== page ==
The Rio Olympics are in full force and the performances we have witnessed thus far from Michael Phelps, Katie Ledecky and others have been awe-inspiring. The Olympics Games are a wonderful tradition, allowing people across the globe to support their home country and marvel at athletic accomplishments that seem impossible to the Average Joe. Unfortunately, not everybody plays fair these days as performance enhancing drugs play an ever-increasing role in amateur and professional sports alike. Like anything in life, it’s a shame when a few bad apples spoil the bunch. As Josh Brown points out in his tweet below, PEDs aren’t exclusive to sports:
The article referenced above focuses on mutual funds that have boosted their performance by marking up the valuation of private stocks, like Uber and Airbnb, held in their portfolio. There is nothing illegal about what they’re doing as mutual funds a) are allowed to own illiquid securities up to a certain minimal threshold and b) are required to attach a valuation to said securities in order to price the fund as a whole on a daily basis. But as Larry Swedroe points out in the article, a lofty markup during good times could end up hurting investors in the end if a market downturn forces a manager to significantly mark down an unlisted security. This is just one of many examples of how one might “juice” their returns on an absolute, relative, or risk-adjusted basis. Here are a few other common tactics that are used all too often:
- Moving the goalposts: Perhaps the oldest trick in the book, you can twist just about any data set to fit your narrative by changing the start and/or end dates for performance. Michael Batnick nails this concept with a post over at his blog.
- Portfolio window dressing: Another “oldie but not-so-goodie” is an attempt by a portfolio manager to disguise their mistakes by selling their biggest losers as a quarter or year comes to a close. This typically also involves a last-ditch effort at outperformance by using the proceeds to add to high-flying positions with the potential for large gains. Much like a magician using slight of hand, window dressers hope to keep your eyes focused on all the “winners” they hold so that you fail to notice them lagging the benchmark.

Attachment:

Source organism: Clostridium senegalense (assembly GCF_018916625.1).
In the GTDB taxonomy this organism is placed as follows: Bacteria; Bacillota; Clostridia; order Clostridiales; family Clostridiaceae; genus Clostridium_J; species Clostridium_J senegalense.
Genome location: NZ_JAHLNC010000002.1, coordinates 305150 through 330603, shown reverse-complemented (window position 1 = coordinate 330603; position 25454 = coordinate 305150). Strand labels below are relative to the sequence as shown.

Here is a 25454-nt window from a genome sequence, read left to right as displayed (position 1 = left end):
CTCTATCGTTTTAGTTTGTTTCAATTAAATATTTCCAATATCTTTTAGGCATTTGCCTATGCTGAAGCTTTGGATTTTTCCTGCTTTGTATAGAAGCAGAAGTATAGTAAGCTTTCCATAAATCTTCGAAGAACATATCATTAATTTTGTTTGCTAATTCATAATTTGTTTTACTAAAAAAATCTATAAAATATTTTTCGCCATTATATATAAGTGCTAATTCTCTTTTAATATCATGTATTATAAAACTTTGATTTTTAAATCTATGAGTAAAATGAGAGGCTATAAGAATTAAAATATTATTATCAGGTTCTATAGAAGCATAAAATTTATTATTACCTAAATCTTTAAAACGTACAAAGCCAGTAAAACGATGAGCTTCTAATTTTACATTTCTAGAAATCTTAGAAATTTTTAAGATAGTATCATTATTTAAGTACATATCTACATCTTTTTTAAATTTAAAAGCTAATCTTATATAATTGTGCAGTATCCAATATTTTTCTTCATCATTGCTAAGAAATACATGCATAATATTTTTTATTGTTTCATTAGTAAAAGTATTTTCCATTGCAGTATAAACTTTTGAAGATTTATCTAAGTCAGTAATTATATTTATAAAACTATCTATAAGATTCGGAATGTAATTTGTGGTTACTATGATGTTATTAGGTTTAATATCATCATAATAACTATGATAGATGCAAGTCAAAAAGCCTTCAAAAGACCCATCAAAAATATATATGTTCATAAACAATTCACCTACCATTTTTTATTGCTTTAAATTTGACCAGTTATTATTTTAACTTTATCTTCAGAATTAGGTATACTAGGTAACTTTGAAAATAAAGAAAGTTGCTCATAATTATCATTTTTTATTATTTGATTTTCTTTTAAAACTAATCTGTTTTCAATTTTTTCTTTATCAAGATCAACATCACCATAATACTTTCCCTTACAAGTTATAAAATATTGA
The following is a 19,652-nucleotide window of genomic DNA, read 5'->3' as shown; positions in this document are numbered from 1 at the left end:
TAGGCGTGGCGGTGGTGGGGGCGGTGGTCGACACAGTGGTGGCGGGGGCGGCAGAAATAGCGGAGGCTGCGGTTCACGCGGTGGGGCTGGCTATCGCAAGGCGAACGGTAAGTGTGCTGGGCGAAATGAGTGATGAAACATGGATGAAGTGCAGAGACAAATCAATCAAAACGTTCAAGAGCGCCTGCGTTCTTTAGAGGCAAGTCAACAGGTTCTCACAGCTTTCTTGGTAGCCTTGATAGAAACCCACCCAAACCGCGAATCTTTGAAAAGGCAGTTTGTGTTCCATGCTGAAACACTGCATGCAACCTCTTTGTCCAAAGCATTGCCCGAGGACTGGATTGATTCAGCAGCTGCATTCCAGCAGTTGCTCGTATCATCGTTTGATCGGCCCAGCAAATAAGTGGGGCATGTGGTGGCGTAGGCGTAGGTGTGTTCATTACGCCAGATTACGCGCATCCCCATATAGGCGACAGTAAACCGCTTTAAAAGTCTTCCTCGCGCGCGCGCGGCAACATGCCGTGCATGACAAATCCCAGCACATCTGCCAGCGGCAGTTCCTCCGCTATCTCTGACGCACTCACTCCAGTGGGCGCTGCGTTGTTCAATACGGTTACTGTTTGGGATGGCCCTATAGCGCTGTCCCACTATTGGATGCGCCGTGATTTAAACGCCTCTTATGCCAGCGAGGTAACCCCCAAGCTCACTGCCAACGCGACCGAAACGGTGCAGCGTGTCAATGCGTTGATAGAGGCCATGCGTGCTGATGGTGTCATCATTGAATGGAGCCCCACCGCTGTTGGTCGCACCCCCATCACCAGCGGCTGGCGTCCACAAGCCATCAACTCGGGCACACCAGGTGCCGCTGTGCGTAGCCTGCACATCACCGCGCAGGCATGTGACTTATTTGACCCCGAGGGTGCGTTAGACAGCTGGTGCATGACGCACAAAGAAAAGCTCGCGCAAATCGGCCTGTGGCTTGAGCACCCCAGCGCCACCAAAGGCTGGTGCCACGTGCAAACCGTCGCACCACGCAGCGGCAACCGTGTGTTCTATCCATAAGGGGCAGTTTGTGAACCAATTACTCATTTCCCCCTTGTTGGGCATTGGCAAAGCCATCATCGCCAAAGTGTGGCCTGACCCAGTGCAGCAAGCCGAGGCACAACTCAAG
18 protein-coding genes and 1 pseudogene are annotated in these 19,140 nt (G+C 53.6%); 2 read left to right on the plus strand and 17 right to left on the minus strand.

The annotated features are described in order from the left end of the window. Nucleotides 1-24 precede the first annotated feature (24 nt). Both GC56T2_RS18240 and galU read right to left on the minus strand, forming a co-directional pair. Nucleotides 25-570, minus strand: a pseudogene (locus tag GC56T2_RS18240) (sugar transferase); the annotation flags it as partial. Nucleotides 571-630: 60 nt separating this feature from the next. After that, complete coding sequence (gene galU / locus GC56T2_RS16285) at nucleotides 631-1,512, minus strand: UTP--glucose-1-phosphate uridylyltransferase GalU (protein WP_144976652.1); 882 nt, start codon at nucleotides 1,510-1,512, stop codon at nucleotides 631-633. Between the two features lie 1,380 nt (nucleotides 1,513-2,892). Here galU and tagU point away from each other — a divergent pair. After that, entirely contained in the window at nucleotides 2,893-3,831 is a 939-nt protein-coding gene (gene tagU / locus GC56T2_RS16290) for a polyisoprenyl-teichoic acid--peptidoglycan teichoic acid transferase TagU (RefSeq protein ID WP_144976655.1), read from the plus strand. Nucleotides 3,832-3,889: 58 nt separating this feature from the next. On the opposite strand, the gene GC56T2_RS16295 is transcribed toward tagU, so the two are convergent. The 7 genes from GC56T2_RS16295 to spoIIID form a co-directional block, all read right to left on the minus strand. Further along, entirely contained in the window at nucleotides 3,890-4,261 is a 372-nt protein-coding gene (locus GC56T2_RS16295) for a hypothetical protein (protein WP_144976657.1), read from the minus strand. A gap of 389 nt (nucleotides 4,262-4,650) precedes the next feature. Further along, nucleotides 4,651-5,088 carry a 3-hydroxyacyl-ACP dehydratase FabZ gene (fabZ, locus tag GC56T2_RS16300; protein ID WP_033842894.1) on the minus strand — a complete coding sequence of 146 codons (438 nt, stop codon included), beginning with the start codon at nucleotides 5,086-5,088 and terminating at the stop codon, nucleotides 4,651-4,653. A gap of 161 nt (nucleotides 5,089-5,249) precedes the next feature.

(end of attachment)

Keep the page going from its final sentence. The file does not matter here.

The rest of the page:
- Reporting performance gross of fees: Mutual Funds, ETFs and other registered investment vehicles are required by law to report net of fee performance to investors so there is no worry there. But I have heard stories of financial advisors reporting their end clients’ overall portfolio returns gross of their management fees. The problem with that is that investors can’t eat gross of fee performance and displaying as such can be somewhat misleading.
- Inappropriate benchmarks: The easiest way to jump over as hurdle is to start with a very low hurdle. When reviewing benchmarks being used for your investments, be sure that they properly represent the asset (or mix of assets) they are being compared to in terms of their risk/return characteristics as well as overall fit. Selecting a proper benchmark at the position level can be relatively straightforward exercise, whereas assigning a blended one for a diversified portfolio is a bit more complicated. To borrow a quote from Einstein, my belief here is that it should be as simple as possible, but not simpler. This way, any credit (or blame) related to active decisions (factor tilts, regional biases, use of non-traditional strategies, etc.) can be attributed to the person managing the portfolio.
- Improper use of backtests: Backtests in and of themselves are not inherently a bad thing and can be quite useful in hypothetical portfolio modeling. But we should all respect their limitations. As the name implies, backtests are inherently…you guessed it, backward-looking and therefore not representative of an actual investor experience. There’s a joke in our business that no one has ever seen a bad backtest. Research Affiliates did an interesting study, looking at backtested indices that were eventually packaged into investable ETFs. The average index exhibited superior recent paper performance, but as you can see below that hypothetical outperformance magically disappeared the minute there was any real money behind it.
If you engage with a financial professional of any sort, or are considering doing so, you would be wise to keep an eye out for any of the red flags above. The investment industry at large is filled with honest, hard-working people that do right by their clients. But in finance – perhaps more than any other industry – a few bad actors can damage the reputation of the whole and make it more difficult for those who put their clients’ interests first to develop and maintain trust. When it comes to selecting someone to provide you financial advice or manage your money, ask the right questions to ensure they act with integrity and transparency in how they report and communicate investment performance. In other words, no “enhancements” necessary.
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